A proposed relaxation of the classical swine fever (CSF) rules governing the importing of fresh pork and pork products into the USA from Mexico has opened for an eight-week period of comment.
Led by the Animal and Plant Inspection Service (APHIS) and published in the US Federal Register, the relaxation, if and when it is comes, would significantly increase the CSF-free area of Mexico from which US customers could source pork and pork products. In addition to the nine CSF-free states already cleared to do business with the US, it is proposed to include all other Mexican states in a new APHIS-defined export region, with the single exception of the state of Chiapas.
“Under this rule, pork and pork products would have to be derived from swine raised on farms meeting stringent sanitary and biosecurity requirements,” it is stated in the Federal Register’s official listing.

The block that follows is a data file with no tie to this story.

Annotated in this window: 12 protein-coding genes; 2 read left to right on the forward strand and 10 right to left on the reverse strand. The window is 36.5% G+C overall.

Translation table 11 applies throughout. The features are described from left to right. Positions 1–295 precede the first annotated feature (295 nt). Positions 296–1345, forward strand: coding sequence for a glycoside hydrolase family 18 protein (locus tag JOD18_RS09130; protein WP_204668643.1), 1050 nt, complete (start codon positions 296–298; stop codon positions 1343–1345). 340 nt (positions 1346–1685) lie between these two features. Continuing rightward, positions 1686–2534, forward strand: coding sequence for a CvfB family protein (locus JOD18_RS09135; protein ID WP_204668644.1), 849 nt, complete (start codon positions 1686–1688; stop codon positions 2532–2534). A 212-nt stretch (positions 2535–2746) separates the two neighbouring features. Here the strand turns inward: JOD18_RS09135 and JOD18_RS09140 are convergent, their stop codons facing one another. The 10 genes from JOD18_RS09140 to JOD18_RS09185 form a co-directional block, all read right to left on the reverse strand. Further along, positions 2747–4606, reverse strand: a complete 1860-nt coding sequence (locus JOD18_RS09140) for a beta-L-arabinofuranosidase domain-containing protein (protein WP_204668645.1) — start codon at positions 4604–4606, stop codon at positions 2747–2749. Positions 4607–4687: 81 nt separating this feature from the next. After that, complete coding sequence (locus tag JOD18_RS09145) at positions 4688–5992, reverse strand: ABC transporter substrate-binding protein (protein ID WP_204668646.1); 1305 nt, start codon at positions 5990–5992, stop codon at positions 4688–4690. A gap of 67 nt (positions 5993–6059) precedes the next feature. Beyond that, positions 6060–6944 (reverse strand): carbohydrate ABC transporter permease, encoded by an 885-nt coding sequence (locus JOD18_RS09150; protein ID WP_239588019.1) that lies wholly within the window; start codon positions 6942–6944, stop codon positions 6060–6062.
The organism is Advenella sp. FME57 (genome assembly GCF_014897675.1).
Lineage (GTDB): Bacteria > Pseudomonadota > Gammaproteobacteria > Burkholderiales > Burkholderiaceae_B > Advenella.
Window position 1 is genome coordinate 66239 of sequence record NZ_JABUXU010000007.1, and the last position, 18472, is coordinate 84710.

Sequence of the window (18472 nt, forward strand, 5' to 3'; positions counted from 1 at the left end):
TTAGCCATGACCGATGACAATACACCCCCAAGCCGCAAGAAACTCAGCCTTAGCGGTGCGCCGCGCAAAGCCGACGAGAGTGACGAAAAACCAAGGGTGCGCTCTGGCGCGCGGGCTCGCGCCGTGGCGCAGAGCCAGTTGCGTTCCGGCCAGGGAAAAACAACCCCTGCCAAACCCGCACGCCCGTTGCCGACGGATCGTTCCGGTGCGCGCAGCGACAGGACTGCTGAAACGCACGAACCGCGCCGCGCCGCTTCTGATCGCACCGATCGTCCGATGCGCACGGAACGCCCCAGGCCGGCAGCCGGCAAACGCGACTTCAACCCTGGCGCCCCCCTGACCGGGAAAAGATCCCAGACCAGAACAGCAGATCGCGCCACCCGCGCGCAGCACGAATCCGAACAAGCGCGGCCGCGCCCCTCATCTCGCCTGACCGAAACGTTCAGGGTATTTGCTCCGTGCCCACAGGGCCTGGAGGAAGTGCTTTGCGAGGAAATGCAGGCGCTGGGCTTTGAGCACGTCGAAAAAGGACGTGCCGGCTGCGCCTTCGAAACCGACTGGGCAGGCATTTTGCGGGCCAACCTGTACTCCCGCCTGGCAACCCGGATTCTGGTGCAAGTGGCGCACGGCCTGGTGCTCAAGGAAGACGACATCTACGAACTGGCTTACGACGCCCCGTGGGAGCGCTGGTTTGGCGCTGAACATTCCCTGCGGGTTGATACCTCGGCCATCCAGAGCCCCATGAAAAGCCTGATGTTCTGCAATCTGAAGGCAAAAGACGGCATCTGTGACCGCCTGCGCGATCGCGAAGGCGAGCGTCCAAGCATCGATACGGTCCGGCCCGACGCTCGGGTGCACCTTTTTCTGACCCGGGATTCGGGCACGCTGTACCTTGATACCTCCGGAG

“We would also provide safeguards against commingling of the swine and the pork and pork products with animals and products that do not meet our proposed requirements. Establishments that slaughter the swine from which the pork or pork products are derived would have to allow periodic inspection and evaluation of their facilities, records, and operations by the Animal and Plant Health Inspection Service. This proposed rule would relieve some restrictions on the importation of pork and pork products from Mexico while continuing to protect against the introduction of classical swine fever into the United States.”
The proposal is based on APHIS assessments of current CSF risks, carried out between 2007 and 2012.
The comment period for the proposal is due to run until September 29, 2014.